Gold fell to a two-month low on Thursday, extending losses for a third day after comments from Federal Reserve Chairman Jerome Powell this week shored up expectations for further increases to U.S. interest rates and held the dollar near a five-week peak.
In his debut testimony before Congress on Tuesday, Powell gave an upbeat assessment of the U.S. economic outlook and indicated that the central bank would press ahead with further rate rises after three last year.
Tightening monetary policy tends to weigh on gold because it increases the opportunity cost of holding non-yielding assets while boosting the dollar, in which the metal is priced.
The second leg of Powell's testimony, an opportunity to clarify comments made on Tuesday, came at 10 a.m EST.
Spot gold was down 0.6 percent at $1,309.69 an ounce at 12:52 p.m. EST, while U.S. gold futures for April delivery were down 0.54 percent at $1,310.80. Spot prices earlier hit a three-week low of $1,310.01.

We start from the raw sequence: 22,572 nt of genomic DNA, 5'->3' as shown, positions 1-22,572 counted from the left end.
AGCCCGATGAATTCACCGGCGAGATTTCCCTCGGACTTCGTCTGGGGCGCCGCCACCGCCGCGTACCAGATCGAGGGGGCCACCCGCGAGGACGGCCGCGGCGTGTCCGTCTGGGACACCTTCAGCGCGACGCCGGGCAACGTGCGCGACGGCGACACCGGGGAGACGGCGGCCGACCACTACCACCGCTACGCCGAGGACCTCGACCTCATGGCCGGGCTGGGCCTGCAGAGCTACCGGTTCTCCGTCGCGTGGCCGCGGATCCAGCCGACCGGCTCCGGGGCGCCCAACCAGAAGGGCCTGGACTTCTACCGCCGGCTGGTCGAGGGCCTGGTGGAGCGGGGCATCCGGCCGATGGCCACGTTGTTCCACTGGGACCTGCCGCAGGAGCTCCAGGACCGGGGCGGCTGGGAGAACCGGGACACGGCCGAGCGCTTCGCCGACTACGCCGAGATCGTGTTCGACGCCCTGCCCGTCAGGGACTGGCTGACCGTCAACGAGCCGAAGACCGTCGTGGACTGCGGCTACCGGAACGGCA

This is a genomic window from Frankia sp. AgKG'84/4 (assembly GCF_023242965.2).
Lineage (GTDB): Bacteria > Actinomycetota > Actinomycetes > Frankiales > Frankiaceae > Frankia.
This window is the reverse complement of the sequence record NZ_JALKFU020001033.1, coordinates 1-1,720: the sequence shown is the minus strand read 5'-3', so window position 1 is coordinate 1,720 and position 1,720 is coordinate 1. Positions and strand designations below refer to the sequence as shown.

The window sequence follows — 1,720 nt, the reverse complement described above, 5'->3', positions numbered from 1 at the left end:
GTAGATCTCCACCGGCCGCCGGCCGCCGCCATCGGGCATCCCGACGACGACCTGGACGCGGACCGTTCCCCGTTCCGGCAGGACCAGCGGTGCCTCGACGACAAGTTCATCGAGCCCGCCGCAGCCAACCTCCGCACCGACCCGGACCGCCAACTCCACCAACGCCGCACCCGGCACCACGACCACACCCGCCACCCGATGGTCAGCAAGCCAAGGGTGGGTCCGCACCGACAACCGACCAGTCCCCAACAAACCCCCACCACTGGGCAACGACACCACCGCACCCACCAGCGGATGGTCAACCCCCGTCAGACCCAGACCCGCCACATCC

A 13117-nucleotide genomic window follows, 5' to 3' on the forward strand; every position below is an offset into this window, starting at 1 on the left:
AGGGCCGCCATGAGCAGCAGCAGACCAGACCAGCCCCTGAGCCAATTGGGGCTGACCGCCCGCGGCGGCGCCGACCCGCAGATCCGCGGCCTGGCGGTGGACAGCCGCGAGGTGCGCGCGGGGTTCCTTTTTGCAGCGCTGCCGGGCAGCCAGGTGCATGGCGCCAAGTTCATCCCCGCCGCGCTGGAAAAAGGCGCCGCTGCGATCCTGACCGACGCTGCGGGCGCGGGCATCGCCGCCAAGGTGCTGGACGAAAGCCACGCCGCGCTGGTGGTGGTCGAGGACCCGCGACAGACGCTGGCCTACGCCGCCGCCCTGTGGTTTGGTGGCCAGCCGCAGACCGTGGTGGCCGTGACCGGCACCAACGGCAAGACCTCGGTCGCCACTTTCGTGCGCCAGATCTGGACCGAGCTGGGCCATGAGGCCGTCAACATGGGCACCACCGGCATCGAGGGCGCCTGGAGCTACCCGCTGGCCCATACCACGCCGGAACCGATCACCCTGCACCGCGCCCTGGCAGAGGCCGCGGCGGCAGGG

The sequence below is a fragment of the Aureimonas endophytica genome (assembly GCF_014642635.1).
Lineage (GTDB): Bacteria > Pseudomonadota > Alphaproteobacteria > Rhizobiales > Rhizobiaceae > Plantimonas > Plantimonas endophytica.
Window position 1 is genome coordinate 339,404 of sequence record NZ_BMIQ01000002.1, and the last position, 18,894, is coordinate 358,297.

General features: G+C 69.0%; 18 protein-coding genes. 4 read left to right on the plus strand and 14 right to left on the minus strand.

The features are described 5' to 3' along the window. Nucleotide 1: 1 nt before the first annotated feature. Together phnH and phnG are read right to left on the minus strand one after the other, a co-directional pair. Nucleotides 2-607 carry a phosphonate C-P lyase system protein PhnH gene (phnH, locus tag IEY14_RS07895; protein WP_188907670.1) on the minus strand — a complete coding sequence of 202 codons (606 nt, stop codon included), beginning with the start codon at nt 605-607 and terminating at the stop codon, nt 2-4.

"We still expect the Fed to continue to hike interest rates, as economic growth is doing quite well in the United States and fiscal stimulus should help to boost growth further," said Capital Economics analyst Simona Gambarini.
"As inflationary pressures build, the Fed will hike by more to prevent inflation from getting our of control. That doesn't bode well for gold prices. We expect real rates to increase, and that should see the gold price pull back a little."
Gold is on track for a second straight week of losses, having fallen 1.3 percent since Friday, while the metal ended February down 2 percent to snap three months of gains.
The dollar has risen to its highest since mid-January, with the euro also under pressure from benign euro zone inflation data that dented expectations that the European Central Bank will curb its stimulus programme.
From a technical perspective, gold is on the defensive after again failing to break above resistance at $1,362 an ounce in mid-February, Commerzbank said in a note on Thursday.
"The sell-off has reached the 55-day moving average and the risk is we will see further slippage to the $1,306.95 Feb. 8 low and the 200-day moving average at $1,287.06," it said.